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The National Health System in the United Kingdom: History, present situation and a need for reforms?

Hausarbeit (Hauptseminar) 2004 7 Seiten

Anglistik - Kultur und Landeskunde



1.0 Development of the British Health System since the Industrial Revolution

2.0 Present Situation and ‘The NHS Plan’

3.0 Conclusion

4.0 References

1.0 Development of the British Health System since the Industrial Revolution

The time of the Industrial Revolution induced significant changes in Britain. Different segments of the daily life were involved such as economy, society, culture, politics or environment. Therefore, the following economic expansion was not only an ‘abstract’ one that affected machines, industries or finances but also people. On the one hand, Britain was transformed into a powerful nation and center of global trade, for example due to its resources, manufacturing inventions or improved fabrication methods. On the other hand, for many reasons this development was at the expense of the common population. More and more people came into the cities in order to find work, which was not so easy since new machines partly replaced human workforces. During the eighteenth and nineteenth century, many people had to face dehumanizing exploitation and long working hours or unemployment and poverty. Rapid increase of the population even worsened the situation.

Numerous completely new problems arose that demanded quick and efficient solutions. For example, people started to live in overcrowded slums under disastrous hygienic circumstances, the growing cities lacked an effective sewage system and the resulting epidemics could not be resisted, let alone prevented by adequate medical services. Therefore, diseases like diphtheria, smallpox, typhoid and tuberculosis spread and threatened the whole country. The fact that under such conditions practically everybody could be infected, finally caught the government’s attention. Nevertheless, “an effective apparatus was not created until the Public Health Act of 1848, and a national system of health was not created until a second Public Health Act of 1875.”[i] But in fact required reforms concerning sanitation, sewage, housing and medical care were not established and the changes only touched the problems’ surface.

During the following years only little progress was made, which was also due to the mentality of that time, stating the individual is responsible for its fate itself and consequently has to help itself. (This common attitude was influenced e.g. by scientist Charles Darwin and his conviction for a “natural selection” and “survival of the fittest” or by philosopher Herbert Spencer, who refused interference of the state in the individual’s life.[ii]) Later, a standstill was caused by the exertions of World War I and the connected economic and social crisis. However, a post-war atmosphere with new motivation, the struggle for a modern state with more social justice and a need for a welfare system that works, probably affected the set up of the British National Health Service (NHS) in 1948. Its initiation was mainly based on the so-called “Beveridge-Report“, which was already written in 1942 by the Liberal William Beveridge and examined the social situation in Britain. According to this report, a comprehensive health care system should be created that involved free medical treatment for everyone. “It was intended that the system would be largely financed by a national insurance scheme, to which workers would contribute, and out of which they and their families would receive benefits when required.”[iii] Although this original plan was modified by the Labour government under Prime Minister Clement Attlee, Britain finally got a health system, whose founding principles of providing access to health care for all on the basis of need, not ability to pay, are still valid today.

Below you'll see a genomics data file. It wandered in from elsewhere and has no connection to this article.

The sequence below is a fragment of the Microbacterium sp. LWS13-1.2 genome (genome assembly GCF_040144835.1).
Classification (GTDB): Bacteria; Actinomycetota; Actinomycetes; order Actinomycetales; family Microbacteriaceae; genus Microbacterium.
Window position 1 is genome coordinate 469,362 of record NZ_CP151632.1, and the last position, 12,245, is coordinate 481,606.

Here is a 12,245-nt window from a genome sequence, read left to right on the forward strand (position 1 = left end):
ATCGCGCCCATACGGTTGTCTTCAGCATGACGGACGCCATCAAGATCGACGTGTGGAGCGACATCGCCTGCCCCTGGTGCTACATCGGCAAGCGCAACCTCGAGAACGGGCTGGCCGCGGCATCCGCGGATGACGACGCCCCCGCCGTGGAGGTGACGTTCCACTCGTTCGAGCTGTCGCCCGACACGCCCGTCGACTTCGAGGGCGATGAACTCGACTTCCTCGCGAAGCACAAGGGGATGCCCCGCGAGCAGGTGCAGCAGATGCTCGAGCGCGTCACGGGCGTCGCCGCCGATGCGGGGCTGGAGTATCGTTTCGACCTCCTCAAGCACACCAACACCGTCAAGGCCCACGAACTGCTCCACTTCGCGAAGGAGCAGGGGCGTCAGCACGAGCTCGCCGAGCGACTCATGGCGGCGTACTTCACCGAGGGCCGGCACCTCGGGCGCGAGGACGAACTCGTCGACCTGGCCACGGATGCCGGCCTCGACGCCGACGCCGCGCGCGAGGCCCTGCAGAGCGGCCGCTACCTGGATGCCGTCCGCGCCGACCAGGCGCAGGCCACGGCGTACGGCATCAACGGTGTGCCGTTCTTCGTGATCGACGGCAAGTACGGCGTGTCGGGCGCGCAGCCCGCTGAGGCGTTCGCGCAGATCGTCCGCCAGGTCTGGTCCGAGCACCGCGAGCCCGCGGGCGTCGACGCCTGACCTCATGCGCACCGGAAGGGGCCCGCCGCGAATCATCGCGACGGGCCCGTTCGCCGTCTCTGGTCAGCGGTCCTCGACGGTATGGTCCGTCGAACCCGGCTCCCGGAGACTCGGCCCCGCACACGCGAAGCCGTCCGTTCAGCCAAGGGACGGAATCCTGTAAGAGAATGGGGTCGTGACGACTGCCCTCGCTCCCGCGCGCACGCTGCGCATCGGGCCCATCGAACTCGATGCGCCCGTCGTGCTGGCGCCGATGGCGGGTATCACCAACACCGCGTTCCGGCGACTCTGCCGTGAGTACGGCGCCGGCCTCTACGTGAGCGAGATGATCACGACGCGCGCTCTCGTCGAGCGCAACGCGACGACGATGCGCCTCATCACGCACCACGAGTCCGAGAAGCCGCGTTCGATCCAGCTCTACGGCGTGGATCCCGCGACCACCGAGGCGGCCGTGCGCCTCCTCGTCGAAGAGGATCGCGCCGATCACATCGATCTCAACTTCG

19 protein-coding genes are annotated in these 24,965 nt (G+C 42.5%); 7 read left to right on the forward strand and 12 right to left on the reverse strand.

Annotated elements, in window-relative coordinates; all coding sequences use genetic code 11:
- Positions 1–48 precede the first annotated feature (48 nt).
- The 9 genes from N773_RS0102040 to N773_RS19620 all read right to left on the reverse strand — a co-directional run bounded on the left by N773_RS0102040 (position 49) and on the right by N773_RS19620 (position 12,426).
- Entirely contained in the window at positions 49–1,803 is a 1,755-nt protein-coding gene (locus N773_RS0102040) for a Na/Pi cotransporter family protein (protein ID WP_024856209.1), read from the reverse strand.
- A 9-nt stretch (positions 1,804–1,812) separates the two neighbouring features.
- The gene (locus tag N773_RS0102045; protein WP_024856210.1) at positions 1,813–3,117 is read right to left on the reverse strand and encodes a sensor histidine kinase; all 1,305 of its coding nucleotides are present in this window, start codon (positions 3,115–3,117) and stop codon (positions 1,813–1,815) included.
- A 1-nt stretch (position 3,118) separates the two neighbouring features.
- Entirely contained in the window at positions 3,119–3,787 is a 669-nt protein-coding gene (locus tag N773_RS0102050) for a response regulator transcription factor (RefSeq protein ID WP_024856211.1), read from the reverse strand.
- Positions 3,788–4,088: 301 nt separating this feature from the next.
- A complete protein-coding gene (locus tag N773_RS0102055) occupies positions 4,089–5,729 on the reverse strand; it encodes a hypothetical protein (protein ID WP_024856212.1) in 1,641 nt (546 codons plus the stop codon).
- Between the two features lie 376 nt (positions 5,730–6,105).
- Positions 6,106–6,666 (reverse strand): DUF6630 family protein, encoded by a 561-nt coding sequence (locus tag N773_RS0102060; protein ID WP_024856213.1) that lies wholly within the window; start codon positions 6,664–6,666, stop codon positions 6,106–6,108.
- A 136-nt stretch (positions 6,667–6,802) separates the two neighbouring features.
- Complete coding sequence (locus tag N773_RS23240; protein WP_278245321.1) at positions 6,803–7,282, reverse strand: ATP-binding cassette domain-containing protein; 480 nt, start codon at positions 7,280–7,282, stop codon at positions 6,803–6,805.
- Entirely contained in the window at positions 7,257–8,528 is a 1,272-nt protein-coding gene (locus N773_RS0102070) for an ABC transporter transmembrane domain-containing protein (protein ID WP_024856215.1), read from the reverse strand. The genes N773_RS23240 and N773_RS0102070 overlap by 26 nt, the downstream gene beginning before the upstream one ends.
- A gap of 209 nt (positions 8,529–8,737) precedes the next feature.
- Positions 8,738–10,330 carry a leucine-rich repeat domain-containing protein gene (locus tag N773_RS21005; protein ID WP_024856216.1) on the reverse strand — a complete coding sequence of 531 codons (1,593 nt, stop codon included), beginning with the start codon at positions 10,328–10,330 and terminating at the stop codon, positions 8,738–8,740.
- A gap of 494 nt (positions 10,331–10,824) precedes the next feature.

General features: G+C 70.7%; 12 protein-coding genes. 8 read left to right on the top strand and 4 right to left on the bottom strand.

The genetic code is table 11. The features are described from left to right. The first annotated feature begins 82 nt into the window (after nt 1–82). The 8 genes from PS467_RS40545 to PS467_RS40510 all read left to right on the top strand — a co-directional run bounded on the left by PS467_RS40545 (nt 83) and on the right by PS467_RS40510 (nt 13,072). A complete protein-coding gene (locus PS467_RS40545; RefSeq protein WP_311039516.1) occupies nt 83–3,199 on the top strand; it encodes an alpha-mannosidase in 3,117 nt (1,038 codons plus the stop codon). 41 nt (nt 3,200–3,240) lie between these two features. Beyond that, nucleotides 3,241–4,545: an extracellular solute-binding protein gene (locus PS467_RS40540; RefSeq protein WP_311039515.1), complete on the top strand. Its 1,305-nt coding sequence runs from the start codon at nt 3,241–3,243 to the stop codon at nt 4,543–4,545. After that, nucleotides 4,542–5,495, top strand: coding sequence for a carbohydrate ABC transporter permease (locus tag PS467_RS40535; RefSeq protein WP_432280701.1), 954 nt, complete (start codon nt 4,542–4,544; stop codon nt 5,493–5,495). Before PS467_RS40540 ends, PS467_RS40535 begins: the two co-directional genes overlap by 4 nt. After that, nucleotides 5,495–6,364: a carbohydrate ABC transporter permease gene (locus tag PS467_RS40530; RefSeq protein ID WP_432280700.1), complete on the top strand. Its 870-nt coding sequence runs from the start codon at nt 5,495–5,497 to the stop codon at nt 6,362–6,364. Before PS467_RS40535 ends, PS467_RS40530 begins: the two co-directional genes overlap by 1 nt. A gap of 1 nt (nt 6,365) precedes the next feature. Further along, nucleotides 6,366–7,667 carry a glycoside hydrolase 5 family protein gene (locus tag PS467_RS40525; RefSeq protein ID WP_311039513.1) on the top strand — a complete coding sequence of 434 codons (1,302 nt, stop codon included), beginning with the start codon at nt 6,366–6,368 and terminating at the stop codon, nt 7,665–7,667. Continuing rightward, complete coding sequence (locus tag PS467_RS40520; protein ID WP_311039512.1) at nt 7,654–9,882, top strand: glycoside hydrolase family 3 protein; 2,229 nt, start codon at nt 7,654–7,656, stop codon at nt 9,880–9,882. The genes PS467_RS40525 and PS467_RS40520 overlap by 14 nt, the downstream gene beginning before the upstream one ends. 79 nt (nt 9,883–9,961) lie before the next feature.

During the first years of its existence, the NHS had to face various difficulties, not few of them typical marks of a post- war situation: material, fuel and food shortages, insufficiency of finances and a housing crisis. Furthermore, other questions arose, connected with the fact that completely new structures had to be developed, for example referring to administration, research, funds, staff etc.

Over the years, better drugs and new technologies were introduced, which meant more complex and therefore improved treatment. On the one hand, this was a desirable progress, standing for the modernity, quality and functionality of the NHS. On the other hand, this led to rising expectations concerning the health service and had the long-time effect of an increasingly elderly population with all its medical needs.

At the end of the 20th century, the NHS “is recognized as one of the best health services in the world by the World Health Organisation[. Nevertheless,] there need to be improvements to cope with the demands of the 21st century.”[iv] For that reason, in 1997 the Department of Health launched a white paper, which announced a “new NHS”, namely “modern and dependable”. According to that paper, the health service should be renewed and the public’s confidence restored. These aims were to be reached by some changes that can be summarized as follows: The NHS should become an improved, more efficient and less bureaucratic system, with more power for local authorities and closer collaboration instead of competitive thinking.


[i] Oakland, John: British Civilization: An introduction, London: Routlege,1998, 218

[ii] compare: Handbuch Englisch als Fremdsprache, Ahrens, Rüdiger (publ.), Berlin: Erich Schmidt Verlag. 1995, 245-246

[iii] Oakland, 219



ISBN (eBook)
361 KB
Institution / Hochschule
Uniwersytet Szczeciński – Institute for English Studies
2+ (B+)
National Health System United Kingdom History



Titel: The National Health System in the United Kingdom: History, present situation and a need for reforms?